Adam Clarke’s Commentary on the Bible notes that this kind of rejoicing is spiritually-based: “ Be continually happy; but this happiness you can find only in the Lord. Genuine happiness is spiritual; as it can only come from God, so it infallibly tends to him. The apostle repeats the exhortation, to show, not only his earnestness, but also that it was God’s will that it should be so, and that it was their duty as well as interest” (e-Sword 13.0.0).


Rejoicing in tough times

Difficult times can discourage God’s people. Christians are not immune to suffering, disappointment, and grief. What motivates them to retain their rejoiceful outlook is explained by The Expository Notes of Dr. Constable: “Paul was not urging us to be unrealistic. He was not saying that we should never feel sad. Even Jesus wept (John 11:35). However, he was advocating focusing on the blessings we have in Christ and being grateful for these regardless of how sad we may feel at any particular time. He had set a good example by singing when he was in prison in Philippi (Acts 16:25)” (e-Sword 13.0.0).

John Gill’s Exposition of the Bible elaborates on why rejoicing may continue even through tough times: “…there is always cause and matter for rejoicing in Christ, even in times of affliction, distress, and persecution; since he is always the same; his grace is always sufficient; his blood has a continual virtue in it, and always speaks for peace and pardon; his righteousness is an everlasting one, and so is his salvation, and such is his love…” (e-Sword 13.0.0).

In no way was Paul scolding or correcting them. In fact, this is what he thought of them: “Even as it is meet [suitable, fit] for me to think this of you all, because I have you in my heart; inasmuch as both in my bonds [chains], and in the defence and confirmation of the gospel, ye all are partakers of my grace. For God is my record, how greatly I long after you all in the bowels [tender mercies] of Jesus Christ” (Philippians 1:7-8). Subsequently, he encouraged them to: “Fulfil ye my joy, that ye be likeminded, having the same love, being of one accord, of one mind” (Philippians 2:2). One reason Paul admonished them resulted from a dispute between two of the congregation’s ladies, Euodias and Syntyche (Philippians 4:2-3).

In conclusion, Christians will face problems and challenges between now and next year’s festivals. How they should respond to them is summarized by The NKJ Study Bible: “In the midst of difficulties, in the midst of all situations, Christians are to rejoice. The joy of Christians is not based on agreeable circumstances, instead it is based on their relationship to God. Christians will face trouble in this world, but they should rejoice in the trials they face because they know God is using those situations to improve their character (see James 1:2–4)” (Tecarta Bible App). God preserved Paul’s letter as general instruction to the Church of God for all time. Understanding this, Paul’s text is God’s admonition to Christians today: “Rejoice in the Lord alway: and again I say, Rejoice” (Philippians 4:4).
Did you know that the apostle Paul instructed Christians to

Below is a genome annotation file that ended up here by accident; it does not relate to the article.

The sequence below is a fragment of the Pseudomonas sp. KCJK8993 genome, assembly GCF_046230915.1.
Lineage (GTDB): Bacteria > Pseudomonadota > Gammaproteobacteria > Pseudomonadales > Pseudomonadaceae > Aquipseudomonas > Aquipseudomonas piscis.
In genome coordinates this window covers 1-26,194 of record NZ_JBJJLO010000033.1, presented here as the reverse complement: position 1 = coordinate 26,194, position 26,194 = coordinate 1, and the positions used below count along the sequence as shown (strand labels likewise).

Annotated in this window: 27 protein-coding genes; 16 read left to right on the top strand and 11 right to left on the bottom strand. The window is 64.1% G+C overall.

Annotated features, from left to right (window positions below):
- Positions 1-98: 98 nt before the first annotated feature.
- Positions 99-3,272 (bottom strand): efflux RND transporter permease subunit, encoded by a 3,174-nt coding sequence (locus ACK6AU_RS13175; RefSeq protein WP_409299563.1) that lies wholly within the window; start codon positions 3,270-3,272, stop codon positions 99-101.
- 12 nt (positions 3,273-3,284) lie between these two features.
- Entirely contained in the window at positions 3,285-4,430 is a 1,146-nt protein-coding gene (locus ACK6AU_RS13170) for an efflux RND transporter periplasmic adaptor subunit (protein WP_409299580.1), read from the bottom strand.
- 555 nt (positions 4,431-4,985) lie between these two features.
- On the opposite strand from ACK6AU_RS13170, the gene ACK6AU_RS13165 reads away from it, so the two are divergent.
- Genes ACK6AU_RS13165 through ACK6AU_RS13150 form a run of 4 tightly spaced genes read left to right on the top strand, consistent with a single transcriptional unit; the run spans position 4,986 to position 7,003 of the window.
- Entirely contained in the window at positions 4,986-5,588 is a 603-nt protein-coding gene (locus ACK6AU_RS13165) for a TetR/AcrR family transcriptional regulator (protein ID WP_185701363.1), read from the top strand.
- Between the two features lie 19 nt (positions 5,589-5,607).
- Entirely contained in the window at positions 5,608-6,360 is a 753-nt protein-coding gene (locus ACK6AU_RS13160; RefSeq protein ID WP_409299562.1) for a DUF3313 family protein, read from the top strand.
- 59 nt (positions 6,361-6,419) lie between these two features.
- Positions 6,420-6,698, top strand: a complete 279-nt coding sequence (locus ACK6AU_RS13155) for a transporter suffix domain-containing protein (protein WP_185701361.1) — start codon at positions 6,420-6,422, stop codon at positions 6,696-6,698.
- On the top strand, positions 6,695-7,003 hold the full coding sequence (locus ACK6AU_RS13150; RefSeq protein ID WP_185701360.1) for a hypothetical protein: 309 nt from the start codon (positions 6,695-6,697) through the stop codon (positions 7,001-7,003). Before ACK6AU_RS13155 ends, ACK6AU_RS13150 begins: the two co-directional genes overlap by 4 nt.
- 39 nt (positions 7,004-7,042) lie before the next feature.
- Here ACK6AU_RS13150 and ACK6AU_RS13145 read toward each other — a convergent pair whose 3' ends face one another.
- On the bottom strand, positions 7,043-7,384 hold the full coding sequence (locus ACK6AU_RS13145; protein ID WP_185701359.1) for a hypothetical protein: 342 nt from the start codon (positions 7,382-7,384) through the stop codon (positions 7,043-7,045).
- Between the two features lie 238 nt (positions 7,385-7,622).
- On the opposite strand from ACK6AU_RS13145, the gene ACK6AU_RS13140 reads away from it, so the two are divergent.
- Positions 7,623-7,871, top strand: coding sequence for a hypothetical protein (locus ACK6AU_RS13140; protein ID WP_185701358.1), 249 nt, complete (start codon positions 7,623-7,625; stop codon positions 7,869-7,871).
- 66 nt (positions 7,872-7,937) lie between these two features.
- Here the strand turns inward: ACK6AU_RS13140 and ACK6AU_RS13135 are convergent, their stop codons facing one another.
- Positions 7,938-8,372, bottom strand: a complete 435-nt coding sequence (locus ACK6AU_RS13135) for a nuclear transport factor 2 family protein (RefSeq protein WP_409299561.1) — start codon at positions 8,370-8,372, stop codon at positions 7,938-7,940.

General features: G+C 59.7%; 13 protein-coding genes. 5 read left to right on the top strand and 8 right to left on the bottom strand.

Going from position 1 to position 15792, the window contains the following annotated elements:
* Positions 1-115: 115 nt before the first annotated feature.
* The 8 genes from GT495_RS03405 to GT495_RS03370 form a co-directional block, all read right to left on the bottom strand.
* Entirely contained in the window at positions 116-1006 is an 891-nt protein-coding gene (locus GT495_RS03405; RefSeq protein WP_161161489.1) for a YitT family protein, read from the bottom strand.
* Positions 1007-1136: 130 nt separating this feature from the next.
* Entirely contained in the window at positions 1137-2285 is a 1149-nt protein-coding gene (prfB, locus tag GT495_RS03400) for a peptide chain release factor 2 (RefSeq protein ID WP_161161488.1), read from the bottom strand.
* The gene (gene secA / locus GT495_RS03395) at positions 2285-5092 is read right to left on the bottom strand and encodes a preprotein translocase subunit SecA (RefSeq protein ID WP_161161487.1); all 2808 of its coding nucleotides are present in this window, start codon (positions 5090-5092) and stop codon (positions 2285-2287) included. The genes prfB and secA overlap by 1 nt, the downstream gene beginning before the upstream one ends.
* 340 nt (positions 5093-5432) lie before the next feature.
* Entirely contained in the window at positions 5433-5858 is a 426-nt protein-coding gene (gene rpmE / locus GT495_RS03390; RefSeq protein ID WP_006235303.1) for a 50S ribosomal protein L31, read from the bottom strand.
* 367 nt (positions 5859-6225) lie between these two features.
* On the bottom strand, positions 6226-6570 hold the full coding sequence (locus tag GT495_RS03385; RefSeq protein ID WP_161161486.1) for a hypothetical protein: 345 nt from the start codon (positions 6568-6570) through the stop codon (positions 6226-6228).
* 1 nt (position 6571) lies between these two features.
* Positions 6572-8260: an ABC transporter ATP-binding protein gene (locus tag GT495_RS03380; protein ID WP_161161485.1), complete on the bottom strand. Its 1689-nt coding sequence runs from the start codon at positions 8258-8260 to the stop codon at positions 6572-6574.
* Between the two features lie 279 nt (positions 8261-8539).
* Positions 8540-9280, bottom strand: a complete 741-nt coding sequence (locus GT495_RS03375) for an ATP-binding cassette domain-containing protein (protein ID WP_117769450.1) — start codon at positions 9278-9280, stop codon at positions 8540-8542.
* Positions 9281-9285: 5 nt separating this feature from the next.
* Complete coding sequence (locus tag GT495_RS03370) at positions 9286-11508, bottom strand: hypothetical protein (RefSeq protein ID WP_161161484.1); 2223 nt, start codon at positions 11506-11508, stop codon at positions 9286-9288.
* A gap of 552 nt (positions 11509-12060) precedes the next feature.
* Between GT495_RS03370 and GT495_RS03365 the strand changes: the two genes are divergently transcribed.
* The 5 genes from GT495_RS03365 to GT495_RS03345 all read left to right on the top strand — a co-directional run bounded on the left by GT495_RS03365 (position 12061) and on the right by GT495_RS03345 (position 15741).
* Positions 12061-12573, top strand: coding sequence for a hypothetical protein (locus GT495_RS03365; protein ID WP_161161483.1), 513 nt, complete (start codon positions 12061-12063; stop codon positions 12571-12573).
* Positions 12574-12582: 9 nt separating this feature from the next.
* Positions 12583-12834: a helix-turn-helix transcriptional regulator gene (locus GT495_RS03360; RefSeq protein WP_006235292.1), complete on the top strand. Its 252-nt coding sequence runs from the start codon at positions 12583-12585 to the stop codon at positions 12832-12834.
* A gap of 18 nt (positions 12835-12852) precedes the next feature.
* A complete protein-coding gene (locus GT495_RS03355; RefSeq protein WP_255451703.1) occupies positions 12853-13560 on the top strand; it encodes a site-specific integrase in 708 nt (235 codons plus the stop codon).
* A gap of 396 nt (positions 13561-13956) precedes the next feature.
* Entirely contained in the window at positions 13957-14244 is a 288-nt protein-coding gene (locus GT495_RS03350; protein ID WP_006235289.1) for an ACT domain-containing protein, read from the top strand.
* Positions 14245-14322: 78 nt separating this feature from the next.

always rejoice in Christ?



In fact, he emphasized this point more than once to his readers. God’s people have just returned from the recent fall Holy Day season rejoicing. Conversations between brethren at the weekly worship services buzzed with enthusiasm and excitement. A spirit of rejoicing is now evident throughout the Churches of God. However, once they return to their normal routines along with associated problems and struggles, it can become challenging to maintain a spirit of rejoicing. This Digging Deeper explores Paul’s instruction on how to maintain a joyful spirit throughout the coming year.

Here is our focus verse: “Rejoice in the Lord alway: and again I say, Rejoice” (Philippians 4:4 KJV throughout). Notice that Paul reinforced his admonition with a double imperative. The verb tense in the Greek for rejoice represents a continuing, habitual action. Spurgeon’s Expositions on the Bible, Vol 3 explains the sense of it in English this way: “The very word ‘rejoice,’ seems to imply a reduplication; it is joy, and re-joy, joy over again; but here, you see, it is a fourfold rejoicing; joy, and re-joy; and again I say, joy, and re-joy; and this is to be the Christian’s continual experience, for the apostle says, ‘Rejoice in the Lord always'” (Bible Analyzer 5.4.1.22).


Encouragement sent from prison

When Paul wrote this instruction to the Philippian congregation, he was sitting under house arrest in Rome awaiting a hearing with the Emperor. As was customary in such a circumstance, he was probably chained to a Roman soldier on each arm or leg to prevent his escape. Nonetheless, he lived in his own hired house and even was permitted to invite guests to visit him. His circumstance is detailed at the end of Acts 28. Paul discovered how to be content in whatever circumstance he found himself (Philippians 4:11) and wrote to the Philippians from afar to help them discover contentment as well.

Why Paul emphasized this spiritual rejoicing to the Philippian congregation is explained by The Expository Notes of Dr. Constable: “There were many reasons why the Philippian saints could have felt discouraged. Paul’s imprisonment and the possibility of his death, Epaphroditus’ illness, and the antagonism of unbelievers were a few. The attacks from legalists on the one hand and libertines on the other, plus friction among certain members of the church, contributed to this spirit. To counteract this attitude Paul prescribed rejoicing in the Lord. He repeated this charge in this verse for even greater emphasis” (e-Sword 13.0.0).